Imran met McRae, who has dyed blond hair with brown roots showing and crow’s-feet around her eyes, on a Microsoft Network Islam chat room in January 2001. She was converting to the Muslim faith and recovering from a bout with cancer. She came down from Canada to San Bernardino in March of that year, and the couple went on their first date, she says: a three-day tour of Disneyland, Universal Studios and other tourist attractions.

McRae fell in love with Imran because he was “soft-spoken and intelligent — he gets his point across in conversations,” she says with a Canadian accent. The doctor says he fell in love with her because she is “a real kindhearted person, compassionate, and really understanding.”

In between her visits to San Bernardino over the next year, during which they often stayed with friends they met through the mosque, McRae and Imran remained in daily contact by telephone and e-mail. They planned to marry on April 21, 2002, the doctor’s birthday. However, those plans were scuttled by the doctor’s detention outside Calipatria State Prison, on April 13, 2002. McRae was in San Bernardino, staying with a friend at the time, when she received a call from immigration officials. “I didn’t know what INS was,” she says.

At the federal detention center in El Centro, FBI agents interrogated Imran over the course of two days, he says, focusing on his medical training and the Pakistani medical system, at one point asking whether he knew how to make anthrax. It would be months before the doctor crossed paths with the fake lawyer Goldstein. For now, he retained an attorney with the American Law Center in Riverside, and in the days leading up to his first immigration hearing, on May 16, 2002, asylum finally had become a more attractive option. For $2,100, the attorney, a man named Sanjay Sobti, prepared an asylum petition that McRae says left the doctor feeling vulnerable.

“[Sobti] showed up for the hearing at the last minute, and Ahmad [Imran] got nervous,” McRae says. “It was clear that this lawyer did not put much into the [asylum] petition, no case law. Nothing.”

Imran fired Sobti on the spot and represented himself, stumbling over basic questions asked by the immigration judge with the Executive Office for Immigration Review, a division of the Department of Justice.

Judge: “Do you have family in the area?”

Imran: “No.”

Judge: “It says here you have a brother in Calipatria State Prison.”

Imran: “I thought you meant wife and kids. They are in Pakistan. I am divorced.”

Judge: “Where did you receive your medical training?” ‰

Imran: “England.”

Judge: “It says here you trained in Scotland.”

Imran: “Where I’m from we call that England.”

Judge: “You are too well-educated not to know to make that distinction. I find your story lacking credibility.”

Petition denied.

The doctor later waffled by seeking a voluntary return to Pakistan, or to Canada, to be with Heather, whom he married inside the detention center on May 25, 2002. She officially converted to Islam the following day, at an El Centro mosque.

His request for voluntary departure was denied.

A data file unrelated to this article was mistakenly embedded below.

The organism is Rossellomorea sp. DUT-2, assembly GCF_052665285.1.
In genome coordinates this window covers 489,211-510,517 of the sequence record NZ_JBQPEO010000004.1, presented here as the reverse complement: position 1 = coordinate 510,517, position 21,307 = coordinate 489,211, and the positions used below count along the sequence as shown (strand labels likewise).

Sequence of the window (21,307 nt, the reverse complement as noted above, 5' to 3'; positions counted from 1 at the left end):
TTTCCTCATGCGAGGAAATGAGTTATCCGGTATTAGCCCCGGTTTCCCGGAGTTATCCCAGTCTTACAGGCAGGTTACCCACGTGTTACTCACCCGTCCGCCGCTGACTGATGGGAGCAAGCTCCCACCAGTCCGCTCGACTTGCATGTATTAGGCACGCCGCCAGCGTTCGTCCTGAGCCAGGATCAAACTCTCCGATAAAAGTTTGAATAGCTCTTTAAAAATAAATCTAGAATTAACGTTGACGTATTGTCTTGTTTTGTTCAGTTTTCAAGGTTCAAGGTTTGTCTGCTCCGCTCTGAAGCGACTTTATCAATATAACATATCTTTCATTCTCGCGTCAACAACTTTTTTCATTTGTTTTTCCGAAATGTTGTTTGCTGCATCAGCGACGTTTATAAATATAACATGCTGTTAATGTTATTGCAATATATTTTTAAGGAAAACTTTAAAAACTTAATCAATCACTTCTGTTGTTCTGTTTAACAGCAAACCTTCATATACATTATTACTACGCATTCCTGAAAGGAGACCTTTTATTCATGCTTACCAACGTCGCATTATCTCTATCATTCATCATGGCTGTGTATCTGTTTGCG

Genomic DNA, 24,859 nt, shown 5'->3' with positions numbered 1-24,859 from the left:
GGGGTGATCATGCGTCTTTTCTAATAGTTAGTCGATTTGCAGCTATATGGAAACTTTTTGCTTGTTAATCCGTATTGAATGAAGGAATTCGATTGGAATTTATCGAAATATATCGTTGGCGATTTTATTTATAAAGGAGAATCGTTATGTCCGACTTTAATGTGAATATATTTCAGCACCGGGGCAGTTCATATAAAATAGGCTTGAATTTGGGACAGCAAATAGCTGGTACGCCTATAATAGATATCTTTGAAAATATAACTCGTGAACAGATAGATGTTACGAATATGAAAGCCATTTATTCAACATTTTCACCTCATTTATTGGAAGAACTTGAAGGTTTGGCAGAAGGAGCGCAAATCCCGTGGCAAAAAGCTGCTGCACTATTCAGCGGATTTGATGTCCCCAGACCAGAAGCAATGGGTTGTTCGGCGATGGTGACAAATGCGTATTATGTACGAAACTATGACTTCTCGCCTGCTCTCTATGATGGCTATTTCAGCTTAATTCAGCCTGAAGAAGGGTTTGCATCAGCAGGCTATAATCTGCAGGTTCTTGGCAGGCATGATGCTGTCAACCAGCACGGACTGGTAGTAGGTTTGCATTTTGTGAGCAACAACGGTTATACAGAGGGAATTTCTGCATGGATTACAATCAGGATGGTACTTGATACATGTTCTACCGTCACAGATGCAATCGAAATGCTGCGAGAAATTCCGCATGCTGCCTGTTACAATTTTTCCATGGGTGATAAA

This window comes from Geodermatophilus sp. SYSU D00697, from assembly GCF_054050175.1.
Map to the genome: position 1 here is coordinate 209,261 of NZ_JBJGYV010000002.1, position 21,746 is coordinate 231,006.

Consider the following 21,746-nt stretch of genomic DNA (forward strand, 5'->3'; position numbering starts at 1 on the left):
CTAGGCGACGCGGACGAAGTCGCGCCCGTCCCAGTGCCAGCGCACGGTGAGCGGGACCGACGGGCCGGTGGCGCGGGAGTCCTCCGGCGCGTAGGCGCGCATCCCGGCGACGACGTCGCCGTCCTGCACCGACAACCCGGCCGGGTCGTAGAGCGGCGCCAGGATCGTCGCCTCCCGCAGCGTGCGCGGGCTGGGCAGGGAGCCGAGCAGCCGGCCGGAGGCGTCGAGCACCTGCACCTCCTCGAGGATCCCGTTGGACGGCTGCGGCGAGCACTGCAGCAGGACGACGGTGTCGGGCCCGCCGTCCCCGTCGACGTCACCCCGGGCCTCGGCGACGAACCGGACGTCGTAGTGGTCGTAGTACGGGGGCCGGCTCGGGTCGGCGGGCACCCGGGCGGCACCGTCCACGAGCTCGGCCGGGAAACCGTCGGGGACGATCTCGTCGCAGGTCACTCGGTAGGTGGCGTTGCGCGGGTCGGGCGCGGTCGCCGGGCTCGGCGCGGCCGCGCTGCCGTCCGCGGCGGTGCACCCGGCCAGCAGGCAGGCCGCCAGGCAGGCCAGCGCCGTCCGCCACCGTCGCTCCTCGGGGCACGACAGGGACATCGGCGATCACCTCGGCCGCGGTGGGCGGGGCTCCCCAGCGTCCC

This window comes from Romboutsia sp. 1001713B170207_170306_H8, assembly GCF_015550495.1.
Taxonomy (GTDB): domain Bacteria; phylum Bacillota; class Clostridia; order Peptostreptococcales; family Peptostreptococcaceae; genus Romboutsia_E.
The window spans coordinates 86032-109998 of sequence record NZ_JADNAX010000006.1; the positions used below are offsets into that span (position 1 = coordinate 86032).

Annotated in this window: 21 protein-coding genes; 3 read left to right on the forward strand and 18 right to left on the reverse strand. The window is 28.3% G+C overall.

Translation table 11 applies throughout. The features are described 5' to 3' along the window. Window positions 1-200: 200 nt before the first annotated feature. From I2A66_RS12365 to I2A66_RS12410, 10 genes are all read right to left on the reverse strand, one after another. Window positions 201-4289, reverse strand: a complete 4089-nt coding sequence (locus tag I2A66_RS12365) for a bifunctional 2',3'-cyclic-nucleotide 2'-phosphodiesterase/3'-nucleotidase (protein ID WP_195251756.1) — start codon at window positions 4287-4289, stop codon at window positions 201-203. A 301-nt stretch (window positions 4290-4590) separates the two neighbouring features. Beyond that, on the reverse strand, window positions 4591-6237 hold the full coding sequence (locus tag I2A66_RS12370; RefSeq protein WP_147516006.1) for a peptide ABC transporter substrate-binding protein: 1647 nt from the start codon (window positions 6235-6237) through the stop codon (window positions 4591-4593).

Then, Harold Goldstein came along with all his grifter charm and took the doctor for $3,200 and fumbled his appeal for asylum, which the Bureau of Immigration Appeals denied, on October 31, 2002.

“Goldstein was really charming and charismatic,” Imran says. “He made you believe what he wanted you to believe in. I trusted him with my life.”

 

Now, as Imran languishes on his bunk inside the detention center, after making an unsuccessful petition for release in U.S. District Court, officials will not say whether he is a flight risk, a danger to the community or a material witness in the Goldstein case. New stringent guidelines dictated by the Justice Department make it unlikely that he will be released on bond.

On April 9, a federal judge ordered him back to the immigration trial court for a determination of his status. However, by midweek, he still was without a lawyer, with no trial date set. “I’ve been writing letters to the director of this facility, but I get no reply,” Imran said last week in a telephone call monitored by federal officials. “I have a legitimate asylum case and contacts who will provide surety. There are people in this place who commit crimes, and for $5,000 they get released on bond. But not when it comes to me.

“I just want to get out of this place.”

Organizations from the ACLU to the American Immigration Lawyers Association in San Diego have declined to come to the doctor’s aid. The case is too complicated for overworked immigration clinics, and Imran can’t afford a private attorney. Fausta Albi, an immigration lawyer in San Diego, is troubled by the doctor’s case, but says she cannot take his case for business reasons.

Albi has reviewed the doctor’s file, though. “Dr. Imran did not file his asylum petition within a year of entering the country,” she says, noting also that the law requires asylum seekers to offer proof to substantiate their claims of persecution in their home country. So far, she says, it seems that Imran’s proof amounts to his word. “If you do not seek asylum within a year, then you cannot be that afraid to go home.